There’s been an interesting competition going on for a long time between two heavy hitters in the electronics world, Apple and Microsoft. This isn’t so much about hardware as it is about the conceptual nature of the underlying operating system (OS) framework.
When smart mobile devices like phones and tablets entered the market a few years ago, they used more and more data (not just voice) that required a different kind of OS, especially to implement “touch” on small screens. As the popularity of these mobile devices skyrocketed, the question soon became how to create an integrated experience across the computing/communicating spectrum. One of the questions was whether to add “touch” to laptop screens; Apple’s position was a resounding “no,” while Microsoft said “yes,” and moved quickly in the direction of morphing Windows into a platform that included “touch” on many laptops. While the transition for Microsoft has been rocky (and is far from being complete), a lot of users like the experience of touch-screens on laptops, and the latest updates to Windows 8.1 have mitigated many of the earlier complaints from dedicated desktop users.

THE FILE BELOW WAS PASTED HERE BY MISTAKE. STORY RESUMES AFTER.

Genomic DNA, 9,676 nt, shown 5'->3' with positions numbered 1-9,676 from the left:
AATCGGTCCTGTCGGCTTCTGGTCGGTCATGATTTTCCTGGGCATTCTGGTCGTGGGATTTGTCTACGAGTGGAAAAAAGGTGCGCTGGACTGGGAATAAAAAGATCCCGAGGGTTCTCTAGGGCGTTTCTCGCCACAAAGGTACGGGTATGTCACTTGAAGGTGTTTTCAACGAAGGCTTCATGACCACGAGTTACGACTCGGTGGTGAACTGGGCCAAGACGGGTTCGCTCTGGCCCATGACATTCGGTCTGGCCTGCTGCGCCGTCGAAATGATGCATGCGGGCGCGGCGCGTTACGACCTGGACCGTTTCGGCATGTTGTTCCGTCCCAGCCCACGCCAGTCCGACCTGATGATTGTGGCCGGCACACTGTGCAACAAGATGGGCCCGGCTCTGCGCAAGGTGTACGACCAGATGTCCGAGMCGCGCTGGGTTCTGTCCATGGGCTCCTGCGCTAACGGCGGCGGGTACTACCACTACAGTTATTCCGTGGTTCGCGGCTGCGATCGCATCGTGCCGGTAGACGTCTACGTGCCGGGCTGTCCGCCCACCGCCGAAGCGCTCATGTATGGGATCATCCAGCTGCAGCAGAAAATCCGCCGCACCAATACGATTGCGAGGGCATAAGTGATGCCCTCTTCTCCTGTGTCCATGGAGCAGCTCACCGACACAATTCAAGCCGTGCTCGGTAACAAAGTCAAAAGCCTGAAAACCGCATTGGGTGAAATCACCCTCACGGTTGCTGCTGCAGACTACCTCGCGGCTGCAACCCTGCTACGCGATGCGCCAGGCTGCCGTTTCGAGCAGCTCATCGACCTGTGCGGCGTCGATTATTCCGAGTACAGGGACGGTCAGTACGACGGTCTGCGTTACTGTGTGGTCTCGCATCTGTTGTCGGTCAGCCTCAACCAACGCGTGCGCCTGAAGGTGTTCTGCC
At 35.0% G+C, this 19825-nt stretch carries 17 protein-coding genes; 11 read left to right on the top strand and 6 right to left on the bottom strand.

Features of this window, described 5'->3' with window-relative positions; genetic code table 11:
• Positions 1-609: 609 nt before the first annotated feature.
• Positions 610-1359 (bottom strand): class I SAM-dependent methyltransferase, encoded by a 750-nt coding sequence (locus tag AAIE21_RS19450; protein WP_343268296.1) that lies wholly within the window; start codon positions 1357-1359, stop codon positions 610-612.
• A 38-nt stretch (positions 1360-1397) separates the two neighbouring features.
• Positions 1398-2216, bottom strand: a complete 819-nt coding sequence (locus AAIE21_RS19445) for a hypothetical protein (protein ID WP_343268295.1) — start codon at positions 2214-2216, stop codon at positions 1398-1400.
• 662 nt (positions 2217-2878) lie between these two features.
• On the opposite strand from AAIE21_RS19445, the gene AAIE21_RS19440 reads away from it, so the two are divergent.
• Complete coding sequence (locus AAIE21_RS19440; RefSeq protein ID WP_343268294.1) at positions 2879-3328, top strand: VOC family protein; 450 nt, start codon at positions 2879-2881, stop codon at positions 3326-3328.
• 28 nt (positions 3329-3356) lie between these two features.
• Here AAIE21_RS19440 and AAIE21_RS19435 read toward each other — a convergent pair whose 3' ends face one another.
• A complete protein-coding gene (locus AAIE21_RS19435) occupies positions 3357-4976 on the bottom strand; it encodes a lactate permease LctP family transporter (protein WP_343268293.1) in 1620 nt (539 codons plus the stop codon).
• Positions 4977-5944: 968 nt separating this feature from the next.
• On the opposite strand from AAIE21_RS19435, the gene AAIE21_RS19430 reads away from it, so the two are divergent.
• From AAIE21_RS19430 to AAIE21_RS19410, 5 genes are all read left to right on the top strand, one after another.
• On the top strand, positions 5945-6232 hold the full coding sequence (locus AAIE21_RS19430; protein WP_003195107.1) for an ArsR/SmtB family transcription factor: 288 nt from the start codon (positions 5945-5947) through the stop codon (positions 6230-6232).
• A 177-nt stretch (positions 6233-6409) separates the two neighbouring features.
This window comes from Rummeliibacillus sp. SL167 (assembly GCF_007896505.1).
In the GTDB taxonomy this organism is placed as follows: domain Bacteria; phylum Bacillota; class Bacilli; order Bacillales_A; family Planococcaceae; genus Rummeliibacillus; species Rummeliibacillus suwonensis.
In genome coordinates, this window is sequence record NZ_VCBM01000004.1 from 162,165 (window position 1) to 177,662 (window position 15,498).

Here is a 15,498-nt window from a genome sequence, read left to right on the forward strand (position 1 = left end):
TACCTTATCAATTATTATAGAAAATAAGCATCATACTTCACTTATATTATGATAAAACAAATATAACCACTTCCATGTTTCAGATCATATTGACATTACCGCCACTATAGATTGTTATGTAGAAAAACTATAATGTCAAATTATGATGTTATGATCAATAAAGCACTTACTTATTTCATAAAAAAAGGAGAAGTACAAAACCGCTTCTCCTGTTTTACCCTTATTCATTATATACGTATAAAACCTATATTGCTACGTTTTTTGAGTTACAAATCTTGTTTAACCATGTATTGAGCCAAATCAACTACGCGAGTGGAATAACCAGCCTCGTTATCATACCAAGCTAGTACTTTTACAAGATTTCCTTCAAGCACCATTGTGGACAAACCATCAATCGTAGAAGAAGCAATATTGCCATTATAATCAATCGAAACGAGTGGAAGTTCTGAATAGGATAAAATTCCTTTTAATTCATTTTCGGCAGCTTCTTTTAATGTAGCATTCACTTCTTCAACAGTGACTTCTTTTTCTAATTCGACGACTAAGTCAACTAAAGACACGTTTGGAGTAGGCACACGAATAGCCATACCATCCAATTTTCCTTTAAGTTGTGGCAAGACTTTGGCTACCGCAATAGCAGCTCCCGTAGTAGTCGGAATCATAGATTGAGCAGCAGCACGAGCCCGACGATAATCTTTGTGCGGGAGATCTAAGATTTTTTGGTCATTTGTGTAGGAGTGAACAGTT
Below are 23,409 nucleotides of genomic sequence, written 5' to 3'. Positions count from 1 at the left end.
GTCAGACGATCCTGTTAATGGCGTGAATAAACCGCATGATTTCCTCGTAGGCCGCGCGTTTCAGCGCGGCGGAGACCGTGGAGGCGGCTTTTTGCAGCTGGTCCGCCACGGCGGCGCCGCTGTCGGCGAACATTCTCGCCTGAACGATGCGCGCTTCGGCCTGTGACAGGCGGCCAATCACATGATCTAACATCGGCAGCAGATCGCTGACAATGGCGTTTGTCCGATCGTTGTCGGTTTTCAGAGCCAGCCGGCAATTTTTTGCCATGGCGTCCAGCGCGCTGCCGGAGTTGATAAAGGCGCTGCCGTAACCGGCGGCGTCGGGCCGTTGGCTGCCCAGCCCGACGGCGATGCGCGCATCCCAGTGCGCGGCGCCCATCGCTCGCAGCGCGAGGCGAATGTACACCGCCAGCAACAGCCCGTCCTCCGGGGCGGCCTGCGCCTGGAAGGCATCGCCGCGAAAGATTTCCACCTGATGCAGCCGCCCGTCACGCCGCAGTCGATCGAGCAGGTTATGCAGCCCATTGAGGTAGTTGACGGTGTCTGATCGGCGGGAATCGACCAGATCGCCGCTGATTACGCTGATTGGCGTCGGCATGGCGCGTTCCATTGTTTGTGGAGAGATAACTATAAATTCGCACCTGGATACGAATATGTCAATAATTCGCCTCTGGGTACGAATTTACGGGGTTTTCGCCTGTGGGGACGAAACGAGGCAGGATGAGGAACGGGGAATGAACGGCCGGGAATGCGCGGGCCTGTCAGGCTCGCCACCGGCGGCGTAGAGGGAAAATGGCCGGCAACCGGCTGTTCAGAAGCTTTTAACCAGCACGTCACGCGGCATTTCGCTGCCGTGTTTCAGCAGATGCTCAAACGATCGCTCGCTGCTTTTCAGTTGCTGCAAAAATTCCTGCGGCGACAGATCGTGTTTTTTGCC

At Apple’s annual World Wide Developer’s Conference this week one of the catchwords was “Continuity.” While the next iterations of OS X and iOS will definitely remain separate entities, the appearance of OS X will become much more like iOS, and strong emphasis will be placed on a smooth, integrated experience for customers across all devices, mobile or otherwise. This will likely be very attractive to many, and while not breaking from the prior edict of “no touch on laptop screens,” it certainly is a move in the direction of cooperative, if not integrated, operating systems. It will be interesting to see how it all pans out.